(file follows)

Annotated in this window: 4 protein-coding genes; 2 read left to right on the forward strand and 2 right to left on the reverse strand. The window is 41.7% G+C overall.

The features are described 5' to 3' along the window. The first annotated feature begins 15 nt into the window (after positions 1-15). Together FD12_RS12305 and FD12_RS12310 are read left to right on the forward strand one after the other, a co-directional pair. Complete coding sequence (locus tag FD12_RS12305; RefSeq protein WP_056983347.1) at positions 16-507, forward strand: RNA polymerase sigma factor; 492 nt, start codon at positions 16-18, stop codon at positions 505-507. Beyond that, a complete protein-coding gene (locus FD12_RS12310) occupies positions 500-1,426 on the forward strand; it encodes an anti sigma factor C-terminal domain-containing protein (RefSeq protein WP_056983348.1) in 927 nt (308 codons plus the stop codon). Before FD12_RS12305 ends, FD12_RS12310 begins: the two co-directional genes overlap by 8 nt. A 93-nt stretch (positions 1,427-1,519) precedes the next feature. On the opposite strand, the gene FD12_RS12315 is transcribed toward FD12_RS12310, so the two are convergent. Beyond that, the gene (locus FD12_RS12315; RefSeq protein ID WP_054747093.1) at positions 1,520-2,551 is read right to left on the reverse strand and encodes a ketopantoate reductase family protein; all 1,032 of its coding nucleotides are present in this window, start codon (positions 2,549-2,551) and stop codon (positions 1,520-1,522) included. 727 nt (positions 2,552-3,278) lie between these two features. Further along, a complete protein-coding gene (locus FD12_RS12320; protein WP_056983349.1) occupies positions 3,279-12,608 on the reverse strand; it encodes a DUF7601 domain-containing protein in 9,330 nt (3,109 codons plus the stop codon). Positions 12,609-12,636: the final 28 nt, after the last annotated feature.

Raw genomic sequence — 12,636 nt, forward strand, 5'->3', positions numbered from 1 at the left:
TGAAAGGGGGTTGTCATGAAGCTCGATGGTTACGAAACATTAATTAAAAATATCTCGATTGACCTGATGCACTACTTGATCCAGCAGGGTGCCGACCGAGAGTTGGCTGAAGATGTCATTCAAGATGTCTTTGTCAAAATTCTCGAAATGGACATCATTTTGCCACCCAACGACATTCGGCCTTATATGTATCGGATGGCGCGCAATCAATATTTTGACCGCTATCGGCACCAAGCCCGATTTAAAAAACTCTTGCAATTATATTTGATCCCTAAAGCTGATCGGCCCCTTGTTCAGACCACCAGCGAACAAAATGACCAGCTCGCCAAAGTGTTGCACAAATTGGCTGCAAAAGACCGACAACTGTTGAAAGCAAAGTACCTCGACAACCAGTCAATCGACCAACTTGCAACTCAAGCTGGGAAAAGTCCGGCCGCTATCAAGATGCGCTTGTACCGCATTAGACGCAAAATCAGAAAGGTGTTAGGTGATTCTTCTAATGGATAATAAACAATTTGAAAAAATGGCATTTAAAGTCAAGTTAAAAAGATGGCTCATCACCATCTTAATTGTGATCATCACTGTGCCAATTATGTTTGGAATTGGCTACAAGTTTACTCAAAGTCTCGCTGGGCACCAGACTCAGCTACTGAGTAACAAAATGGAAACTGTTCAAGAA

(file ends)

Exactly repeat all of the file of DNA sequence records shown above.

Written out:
Annotated in this window: 4 protein-coding genes; 2 read left to right on the forward strand and 2 right to left on the reverse strand. The window is 41.7% G+C overall.

The features are described 5' to 3' along the window. The first annotated feature begins 15 nt into the window (after positions 1-15). Together FD12_RS12305 and FD12_RS12310 are read left to right on the forward strand one after the other, a co-directional pair. Complete coding sequence (locus tag FD12_RS12305; RefSeq protein WP_056983347.1) at positions 16-507, forward strand: RNA polymerase sigma factor; 492 nt, start codon at positions 16-18, stop codon at positions 505-507. Beyond that, a complete protein-coding gene (locus FD12_RS12310) occupies positions 500-1,426 on the forward strand; it encodes an anti sigma factor C-terminal domain-containing protein (RefSeq protein WP_056983348.1) in 927 nt (308 codons plus the stop codon). Before FD12_RS12305 ends, FD12_RS12310 begins: the two co-directional genes overlap by 8 nt. A 93-nt stretch (positions 1,427-1,519) precedes the next feature. On the opposite strand, the gene FD12_RS12315 is transcribed toward FD12_RS12310, so the two are convergent. Beyond that, the gene (locus FD12_RS12315; RefSeq protein ID WP_054747093.1) at positions 1,520-2,551 is read right to left on the reverse strand and encodes a ketopantoate reductase family protein; all 1,032 of its coding nucleotides are present in this window, start codon (positions 2,549-2,551) and stop codon (positions 1,520-1,522) included. 727 nt (positions 2,552-3,278) lie between these two features. Further along, a complete protein-coding gene (locus FD12_RS12320; protein WP_056983349.1) occupies positions 3,279-12,608 on the reverse strand; it encodes a DUF7601 domain-containing protein in 9,330 nt (3,109 codons plus the stop codon). Positions 12,609-12,636: the final 28 nt, after the last annotated feature.

Raw genomic sequence — 12,636 nt, forward strand, 5'->3', positions numbered from 1 at the left:
TGAAAGGGGGTTGTCATGAAGCTCGATGGTTACGAAACATTAATTAAAAATATCTCGATTGACCTGATGCACTACTTGATCCAGCAGGGTGCCGACCGAGAGTTGGCTGAAGATGTCATTCAAGATGTCTTTGTCAAAATTCTCGAAATGGACATCATTTTGCCACCCAACGACATTCGGCCTTATATGTATCGGATGGCGCGCAATCAATATTTTGACCGCTATCGGCACCAAGCCCGATTTAAAAAACTCTTGCAATTATATTTGATCCCTAAAGCTGATCGGCCCCTTGTTCAGACCACCAGCGAACAAAATGACCAGCTCGCCAAAGTGTTGCACAAATTGGCTGCAAAAGACCGACAACTGTTGAAAGCAAAGTACCTCGACAACCAGTCAATCGACCAACTTGCAACTCAAGCTGGGAAAAGTCCGGCCGCTATCAAGATGCGCTTGTACCGCATTAGACGCAAAATCAGAAAGGTGTTAGGTGATTCTTCTAATGGATAATAAACAATTTGAAAAAATGGCATTTAAAGTCAAGTTAAAAAGATGGCTCATCACCATCTTAATTGTGATCATCACTGTGCCAATTATGTTTGGAATTGGCTACAAGTTTACTCAAAGTCTCGCTGGGCACCAGACTCAGCTACTGAGTAACAAAATGGAAACTGTTCAAGAA